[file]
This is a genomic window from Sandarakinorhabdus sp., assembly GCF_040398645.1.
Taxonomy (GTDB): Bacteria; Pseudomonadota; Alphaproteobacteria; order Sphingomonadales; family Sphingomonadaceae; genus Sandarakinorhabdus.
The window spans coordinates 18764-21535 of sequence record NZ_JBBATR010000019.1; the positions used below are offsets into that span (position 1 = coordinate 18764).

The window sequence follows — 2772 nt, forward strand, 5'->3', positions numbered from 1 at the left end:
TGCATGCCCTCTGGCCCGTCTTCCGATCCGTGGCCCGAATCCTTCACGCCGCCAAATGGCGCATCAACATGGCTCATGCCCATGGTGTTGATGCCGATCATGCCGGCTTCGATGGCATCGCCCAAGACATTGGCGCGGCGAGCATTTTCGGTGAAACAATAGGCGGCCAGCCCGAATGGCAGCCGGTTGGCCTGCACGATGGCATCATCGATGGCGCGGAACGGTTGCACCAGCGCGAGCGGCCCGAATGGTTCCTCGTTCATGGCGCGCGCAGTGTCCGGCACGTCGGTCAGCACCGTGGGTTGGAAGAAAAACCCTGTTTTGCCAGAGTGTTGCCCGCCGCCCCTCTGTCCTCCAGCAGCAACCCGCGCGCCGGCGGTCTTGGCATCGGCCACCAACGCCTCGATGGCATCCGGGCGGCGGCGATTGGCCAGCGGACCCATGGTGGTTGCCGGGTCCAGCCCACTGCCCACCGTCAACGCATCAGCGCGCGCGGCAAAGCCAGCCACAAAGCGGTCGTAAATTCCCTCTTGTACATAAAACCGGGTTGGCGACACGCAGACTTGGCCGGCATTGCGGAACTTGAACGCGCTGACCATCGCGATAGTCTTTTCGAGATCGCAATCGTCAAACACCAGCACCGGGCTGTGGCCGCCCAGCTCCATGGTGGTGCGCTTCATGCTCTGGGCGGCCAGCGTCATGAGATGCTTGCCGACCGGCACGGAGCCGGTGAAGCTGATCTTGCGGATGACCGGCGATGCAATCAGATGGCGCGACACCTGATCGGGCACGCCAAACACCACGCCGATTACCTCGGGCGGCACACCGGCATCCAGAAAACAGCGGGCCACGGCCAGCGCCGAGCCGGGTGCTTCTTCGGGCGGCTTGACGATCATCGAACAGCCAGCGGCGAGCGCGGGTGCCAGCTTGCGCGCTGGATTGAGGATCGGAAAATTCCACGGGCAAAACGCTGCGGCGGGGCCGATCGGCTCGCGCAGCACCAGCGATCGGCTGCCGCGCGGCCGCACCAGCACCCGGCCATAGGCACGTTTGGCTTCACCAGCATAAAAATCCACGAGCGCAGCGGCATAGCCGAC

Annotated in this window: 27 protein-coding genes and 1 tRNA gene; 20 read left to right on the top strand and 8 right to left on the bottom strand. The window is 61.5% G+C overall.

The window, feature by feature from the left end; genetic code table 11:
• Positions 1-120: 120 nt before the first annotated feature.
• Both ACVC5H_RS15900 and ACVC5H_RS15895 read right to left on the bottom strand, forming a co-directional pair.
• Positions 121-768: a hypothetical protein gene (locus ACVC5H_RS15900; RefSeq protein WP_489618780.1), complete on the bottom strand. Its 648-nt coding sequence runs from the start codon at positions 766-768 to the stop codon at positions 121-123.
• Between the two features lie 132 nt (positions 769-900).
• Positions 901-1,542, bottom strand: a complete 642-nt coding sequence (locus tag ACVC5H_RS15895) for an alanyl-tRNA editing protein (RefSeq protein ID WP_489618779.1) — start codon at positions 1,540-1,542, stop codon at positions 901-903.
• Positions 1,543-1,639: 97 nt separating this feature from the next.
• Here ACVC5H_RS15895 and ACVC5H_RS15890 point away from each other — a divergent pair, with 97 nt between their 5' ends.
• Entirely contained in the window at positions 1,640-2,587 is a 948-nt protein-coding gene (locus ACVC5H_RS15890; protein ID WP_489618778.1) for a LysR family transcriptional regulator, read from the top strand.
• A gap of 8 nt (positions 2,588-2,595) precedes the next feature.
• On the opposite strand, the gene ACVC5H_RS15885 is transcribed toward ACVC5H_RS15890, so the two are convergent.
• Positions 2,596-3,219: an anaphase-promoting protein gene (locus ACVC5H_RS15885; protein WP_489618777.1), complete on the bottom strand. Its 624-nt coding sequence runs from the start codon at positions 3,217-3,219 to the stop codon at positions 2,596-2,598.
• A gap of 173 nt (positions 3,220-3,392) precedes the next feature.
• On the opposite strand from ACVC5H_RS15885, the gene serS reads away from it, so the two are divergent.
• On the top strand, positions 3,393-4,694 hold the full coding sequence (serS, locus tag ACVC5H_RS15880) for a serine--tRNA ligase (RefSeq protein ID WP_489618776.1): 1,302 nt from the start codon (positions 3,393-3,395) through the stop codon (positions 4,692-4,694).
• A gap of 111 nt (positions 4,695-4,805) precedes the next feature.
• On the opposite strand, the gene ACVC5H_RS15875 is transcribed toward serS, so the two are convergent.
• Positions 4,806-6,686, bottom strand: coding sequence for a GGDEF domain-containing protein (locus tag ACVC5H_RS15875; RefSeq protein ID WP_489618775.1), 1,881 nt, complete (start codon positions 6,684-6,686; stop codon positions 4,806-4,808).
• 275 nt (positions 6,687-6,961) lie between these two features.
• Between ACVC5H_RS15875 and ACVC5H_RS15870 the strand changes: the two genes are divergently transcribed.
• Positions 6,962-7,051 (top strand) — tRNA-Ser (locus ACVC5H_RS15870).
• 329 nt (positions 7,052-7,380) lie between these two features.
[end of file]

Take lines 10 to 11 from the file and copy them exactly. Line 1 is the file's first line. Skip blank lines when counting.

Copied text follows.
• Positions 121-768: a hypothetical protein gene (locus ACVC5H_RS15900; RefSeq protein WP_489618780.1), complete on the bottom strand. Its 648-nt coding sequence runs from the start codon at positions 766-768 to the stop codon at positions 121-123.
• Between the two features lie 132 nt (positions 769-900).